Methridate should have had more than sixty ingredients, mostly with entrancing names - Illyrian orris-root, Terra Lemnia (a greasy red earth from Lemnos) Dittany of Crete, Balm of Cilead, and some nasty things, for example lozengers of vipers (flesh and broth) and green vitriol (either copper chloride or ferrous sulphate). It did contain opium and was mixed with old canary wine and honey.

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Eli Lilly and Company come to Basingstoke by Derek Anthony

In 1934 Eli Lilly and Company established its first office outside the USA at 2-4 Dean Street in Central London. At the time Eli Lilly was one of America’s largest suppliers of medicines, but its export business was in the hands of local agents.

The Dean Street office was one further step towards internationalisation and was followed within two years by a decision to build a manufacturing plant in the UK.

It is not recorded why Lilly chose Basingstoke for its manufacturing site, but the reasons are not hard to guess. High on the list of priorities must have been the sophisticated railway link-ups which put Basingstoke in touch with the whole country. The original factory was built facing the main railway line and overlooking Lilly’s own private siding, by the side of which was built a coal fired boiler house. Easy accessibility to London, the largest market for pharmaceuticals in the country, and to the port of Southampton, through which supplies and people from America could come, must also have been an important consideration. Finally not the least attractive feature must have been the availability of building land.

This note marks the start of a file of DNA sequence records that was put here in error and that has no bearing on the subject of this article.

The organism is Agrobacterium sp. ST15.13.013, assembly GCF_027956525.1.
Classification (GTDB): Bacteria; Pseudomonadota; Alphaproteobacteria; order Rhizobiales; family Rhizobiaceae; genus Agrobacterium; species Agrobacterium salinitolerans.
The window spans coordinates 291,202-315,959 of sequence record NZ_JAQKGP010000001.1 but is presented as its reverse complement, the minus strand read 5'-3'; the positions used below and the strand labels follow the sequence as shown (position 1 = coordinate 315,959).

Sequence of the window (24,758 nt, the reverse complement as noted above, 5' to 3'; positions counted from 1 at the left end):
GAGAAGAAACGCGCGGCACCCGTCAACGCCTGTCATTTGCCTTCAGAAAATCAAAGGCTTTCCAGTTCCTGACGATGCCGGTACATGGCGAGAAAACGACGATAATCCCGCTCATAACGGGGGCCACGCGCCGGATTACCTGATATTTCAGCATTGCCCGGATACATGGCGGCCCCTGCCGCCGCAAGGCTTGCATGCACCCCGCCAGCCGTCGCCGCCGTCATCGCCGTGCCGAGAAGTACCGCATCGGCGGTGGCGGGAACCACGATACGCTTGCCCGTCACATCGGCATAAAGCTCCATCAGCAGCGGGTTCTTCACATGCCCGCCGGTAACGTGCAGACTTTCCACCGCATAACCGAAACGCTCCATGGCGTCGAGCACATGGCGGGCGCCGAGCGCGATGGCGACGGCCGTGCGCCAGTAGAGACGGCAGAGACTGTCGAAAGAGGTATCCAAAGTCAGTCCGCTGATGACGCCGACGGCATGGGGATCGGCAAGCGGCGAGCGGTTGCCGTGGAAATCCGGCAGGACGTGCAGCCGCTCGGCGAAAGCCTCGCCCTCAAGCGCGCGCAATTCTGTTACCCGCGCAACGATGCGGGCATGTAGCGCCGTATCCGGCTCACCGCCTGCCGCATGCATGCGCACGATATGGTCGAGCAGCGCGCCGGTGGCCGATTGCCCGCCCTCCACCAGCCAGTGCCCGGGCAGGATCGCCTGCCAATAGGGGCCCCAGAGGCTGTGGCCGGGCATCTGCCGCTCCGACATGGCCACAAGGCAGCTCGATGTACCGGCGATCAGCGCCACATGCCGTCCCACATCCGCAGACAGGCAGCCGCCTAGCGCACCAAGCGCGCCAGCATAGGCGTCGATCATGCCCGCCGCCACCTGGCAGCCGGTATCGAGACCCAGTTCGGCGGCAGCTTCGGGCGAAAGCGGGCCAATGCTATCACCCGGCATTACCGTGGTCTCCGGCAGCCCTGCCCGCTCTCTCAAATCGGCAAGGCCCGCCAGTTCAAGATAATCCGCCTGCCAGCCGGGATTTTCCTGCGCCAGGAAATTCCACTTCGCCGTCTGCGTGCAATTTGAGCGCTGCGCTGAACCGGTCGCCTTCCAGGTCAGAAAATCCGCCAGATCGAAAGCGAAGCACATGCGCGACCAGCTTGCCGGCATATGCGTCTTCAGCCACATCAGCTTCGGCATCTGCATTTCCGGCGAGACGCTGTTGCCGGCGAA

Lilly bought quite a lot of land – approx 23 acres of farmland between Kingsclere Road and the railway – on what was then the outskirts of the town. One of the Company’s oldest employees recalled the site as it was before development. “I can remember it as a wheat field where my father worked. After school I had to cycle here to bring his tea. Not the big gates to enter then, but a five bar gate leading down a rough track. Approximately where the front steps are now stood about four or five straw ricks which my father used to build and thatch, and while he sat on a bundle of thatching spars, I used to sit up on the ladder and watch the trains steaming by.”

Nearby were Lancaster Road, Merton Road and Merton Farm, names which encapsulated the history of the land. The Earl of Lancaster had left it to Merton College, Oxford from which Lilly bought it in 1937.

Construction began in February 1938, with the removal of 10,000 cubic yards of chalk from what was to become the basement of the factory building, followed soon after by the burrowing of a tunnel to carry steam and service pipes from the boiler house by the railway siding up to the main building.

The winter of 1938 saw the traditional topping out ceremony, the building little more than a shell, the windows of the upper storey – their iron fitments not yet having arrived – still gaping holes. The big six floor building, a brilliant sugar loaf white, stood on its own. No other landmark contested the ground between it and the water tower of the Park Prewett Mental Hospital.